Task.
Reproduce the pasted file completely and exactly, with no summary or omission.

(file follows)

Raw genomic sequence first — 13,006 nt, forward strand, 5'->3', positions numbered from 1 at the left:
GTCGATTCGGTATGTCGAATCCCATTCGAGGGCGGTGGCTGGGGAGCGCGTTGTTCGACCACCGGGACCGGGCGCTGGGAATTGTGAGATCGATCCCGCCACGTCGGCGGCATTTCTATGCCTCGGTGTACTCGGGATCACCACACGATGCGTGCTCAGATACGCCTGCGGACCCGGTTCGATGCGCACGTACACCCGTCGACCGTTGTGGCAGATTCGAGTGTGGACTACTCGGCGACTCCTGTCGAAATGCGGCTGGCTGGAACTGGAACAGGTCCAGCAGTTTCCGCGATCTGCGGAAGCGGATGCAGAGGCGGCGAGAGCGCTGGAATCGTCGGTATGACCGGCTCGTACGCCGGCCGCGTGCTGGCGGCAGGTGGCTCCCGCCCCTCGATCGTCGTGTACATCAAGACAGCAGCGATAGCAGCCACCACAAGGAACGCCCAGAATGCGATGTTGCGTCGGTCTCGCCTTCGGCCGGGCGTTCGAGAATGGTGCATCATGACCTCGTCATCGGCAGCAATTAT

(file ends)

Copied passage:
Raw genomic sequence first — 13,006 nt, forward strand, 5'->3', positions numbered from 1 at the left:
GTCGATTCGGTATGTCGAATCCCATTCGAGGGCGGTGGCTGGGGAGCGCGTTGTTCGACCACCGGGACCGGGCGCTGGGAATTGTGAGATCGATCCCGCCACGTCGGCGGCATTTCTATGCCTCGGTGTACTCGGGATCACCACACGATGCGTGCTCAGATACGCCTGCGGACCCGGTTCGATGCGCACGTACACCCGTCGACCGTTGTGGCAGATTCGAGTGTGGACTACTCGGCGACTCCTGTCGAAATGCGGCTGGCTGGAACTGGAACAGGTCCAGCAGTTTCCGCGATCTGCGGAAGCGGATGCAGAGGCGGCGAGAGCGCTGGAATCGTCGGTATGACCGGCTCGTACGCCGGCCGCGTGCTGGCGGCAGGTGGCTCCCGCCCCTCGATCGTCGTGTACATCAAGACAGCAGCGATAGCAGCCACCACAAGGAACGCCCAGAATGCGATGTTGCGTCGGTCTCGCCTTCGGCCGGGCGTTCGAGAATGGTGCATCATGACCTCGTCATCGGCAGCAATTAT